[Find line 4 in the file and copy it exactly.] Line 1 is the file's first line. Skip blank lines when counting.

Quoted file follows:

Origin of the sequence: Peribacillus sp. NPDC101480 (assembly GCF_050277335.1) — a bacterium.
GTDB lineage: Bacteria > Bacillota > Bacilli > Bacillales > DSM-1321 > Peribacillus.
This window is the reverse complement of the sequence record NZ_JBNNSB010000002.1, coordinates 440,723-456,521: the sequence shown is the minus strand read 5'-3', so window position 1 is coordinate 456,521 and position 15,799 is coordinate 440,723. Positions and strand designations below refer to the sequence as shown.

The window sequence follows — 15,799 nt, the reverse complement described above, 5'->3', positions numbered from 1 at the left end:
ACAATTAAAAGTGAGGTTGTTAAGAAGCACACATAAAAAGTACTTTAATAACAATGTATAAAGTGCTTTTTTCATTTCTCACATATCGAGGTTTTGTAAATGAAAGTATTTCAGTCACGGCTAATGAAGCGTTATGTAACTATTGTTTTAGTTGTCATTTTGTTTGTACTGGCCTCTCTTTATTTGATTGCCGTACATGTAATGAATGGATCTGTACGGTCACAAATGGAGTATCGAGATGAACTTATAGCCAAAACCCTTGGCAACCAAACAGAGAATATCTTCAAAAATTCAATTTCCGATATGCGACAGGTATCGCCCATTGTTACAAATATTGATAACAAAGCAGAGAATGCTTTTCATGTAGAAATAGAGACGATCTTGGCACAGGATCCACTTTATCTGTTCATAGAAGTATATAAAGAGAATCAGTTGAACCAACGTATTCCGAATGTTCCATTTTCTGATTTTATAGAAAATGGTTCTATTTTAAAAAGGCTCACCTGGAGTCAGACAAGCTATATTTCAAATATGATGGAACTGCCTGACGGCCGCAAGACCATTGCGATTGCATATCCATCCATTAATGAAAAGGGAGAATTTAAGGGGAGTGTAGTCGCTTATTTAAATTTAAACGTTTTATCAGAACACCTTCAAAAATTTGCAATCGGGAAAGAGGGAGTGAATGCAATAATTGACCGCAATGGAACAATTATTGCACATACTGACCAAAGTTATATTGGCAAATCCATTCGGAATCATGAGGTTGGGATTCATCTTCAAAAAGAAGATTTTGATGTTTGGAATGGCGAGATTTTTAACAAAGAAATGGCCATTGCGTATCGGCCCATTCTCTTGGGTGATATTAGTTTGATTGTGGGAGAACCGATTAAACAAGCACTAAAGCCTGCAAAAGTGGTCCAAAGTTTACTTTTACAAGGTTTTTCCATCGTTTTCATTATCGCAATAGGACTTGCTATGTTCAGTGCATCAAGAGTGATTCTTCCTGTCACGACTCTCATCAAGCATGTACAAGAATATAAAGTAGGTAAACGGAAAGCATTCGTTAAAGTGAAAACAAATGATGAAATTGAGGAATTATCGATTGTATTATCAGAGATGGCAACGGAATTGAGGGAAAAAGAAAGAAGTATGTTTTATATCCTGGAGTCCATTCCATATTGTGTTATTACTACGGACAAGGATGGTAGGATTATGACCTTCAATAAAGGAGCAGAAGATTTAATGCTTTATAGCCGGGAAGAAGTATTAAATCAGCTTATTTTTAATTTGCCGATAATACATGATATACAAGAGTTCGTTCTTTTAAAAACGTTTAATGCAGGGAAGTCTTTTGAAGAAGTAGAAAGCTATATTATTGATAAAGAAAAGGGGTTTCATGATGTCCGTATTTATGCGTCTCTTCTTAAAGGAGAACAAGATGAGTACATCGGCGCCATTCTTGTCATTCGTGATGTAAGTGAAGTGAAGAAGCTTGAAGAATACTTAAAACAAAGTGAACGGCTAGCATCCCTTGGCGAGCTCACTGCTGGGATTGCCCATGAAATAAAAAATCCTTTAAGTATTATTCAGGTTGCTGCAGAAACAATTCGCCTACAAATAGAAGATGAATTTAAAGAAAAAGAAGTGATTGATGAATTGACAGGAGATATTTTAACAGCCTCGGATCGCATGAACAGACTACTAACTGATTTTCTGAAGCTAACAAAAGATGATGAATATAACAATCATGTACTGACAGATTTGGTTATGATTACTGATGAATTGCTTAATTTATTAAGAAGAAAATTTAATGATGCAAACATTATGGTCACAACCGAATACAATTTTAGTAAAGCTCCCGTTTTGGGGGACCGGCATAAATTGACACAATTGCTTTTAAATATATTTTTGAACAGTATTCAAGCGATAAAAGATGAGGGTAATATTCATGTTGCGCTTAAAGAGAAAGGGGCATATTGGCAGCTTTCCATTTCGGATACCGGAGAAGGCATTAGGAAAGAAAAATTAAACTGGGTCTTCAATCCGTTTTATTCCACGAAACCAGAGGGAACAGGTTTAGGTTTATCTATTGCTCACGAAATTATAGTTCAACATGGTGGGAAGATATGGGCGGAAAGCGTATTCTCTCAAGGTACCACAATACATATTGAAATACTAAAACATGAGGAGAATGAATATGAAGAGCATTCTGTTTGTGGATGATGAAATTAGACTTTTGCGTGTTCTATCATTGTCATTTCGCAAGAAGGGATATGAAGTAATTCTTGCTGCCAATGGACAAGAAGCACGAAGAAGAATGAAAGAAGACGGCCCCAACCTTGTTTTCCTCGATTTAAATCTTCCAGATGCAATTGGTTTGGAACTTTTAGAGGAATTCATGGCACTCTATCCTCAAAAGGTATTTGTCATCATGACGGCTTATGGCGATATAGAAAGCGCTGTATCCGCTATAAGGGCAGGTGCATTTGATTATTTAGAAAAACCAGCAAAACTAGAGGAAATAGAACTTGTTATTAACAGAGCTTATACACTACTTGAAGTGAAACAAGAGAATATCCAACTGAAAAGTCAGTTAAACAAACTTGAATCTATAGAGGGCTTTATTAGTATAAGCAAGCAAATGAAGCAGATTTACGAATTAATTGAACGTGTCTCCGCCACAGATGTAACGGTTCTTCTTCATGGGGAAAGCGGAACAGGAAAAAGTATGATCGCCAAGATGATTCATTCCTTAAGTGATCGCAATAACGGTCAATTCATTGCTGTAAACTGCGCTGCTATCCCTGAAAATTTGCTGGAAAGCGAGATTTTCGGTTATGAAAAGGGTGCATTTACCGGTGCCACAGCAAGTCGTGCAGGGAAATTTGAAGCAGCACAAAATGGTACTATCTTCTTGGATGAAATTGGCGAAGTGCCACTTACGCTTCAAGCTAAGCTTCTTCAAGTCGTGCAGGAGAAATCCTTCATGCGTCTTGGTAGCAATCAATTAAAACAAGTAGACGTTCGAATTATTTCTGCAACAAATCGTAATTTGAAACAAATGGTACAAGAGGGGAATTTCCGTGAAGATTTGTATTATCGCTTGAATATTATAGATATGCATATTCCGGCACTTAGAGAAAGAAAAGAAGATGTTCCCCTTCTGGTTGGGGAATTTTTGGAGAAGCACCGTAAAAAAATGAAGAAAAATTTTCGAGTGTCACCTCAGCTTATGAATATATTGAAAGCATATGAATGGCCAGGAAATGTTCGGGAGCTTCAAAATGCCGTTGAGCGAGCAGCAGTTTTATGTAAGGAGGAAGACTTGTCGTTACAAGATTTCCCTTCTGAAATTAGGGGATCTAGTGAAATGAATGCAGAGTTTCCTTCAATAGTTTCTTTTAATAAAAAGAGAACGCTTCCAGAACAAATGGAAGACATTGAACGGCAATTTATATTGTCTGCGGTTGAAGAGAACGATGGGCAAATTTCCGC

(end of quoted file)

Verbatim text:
The window sequence follows — 15,799 nt, the reverse complement described above, 5'->3', positions numbered from 1 at the left end: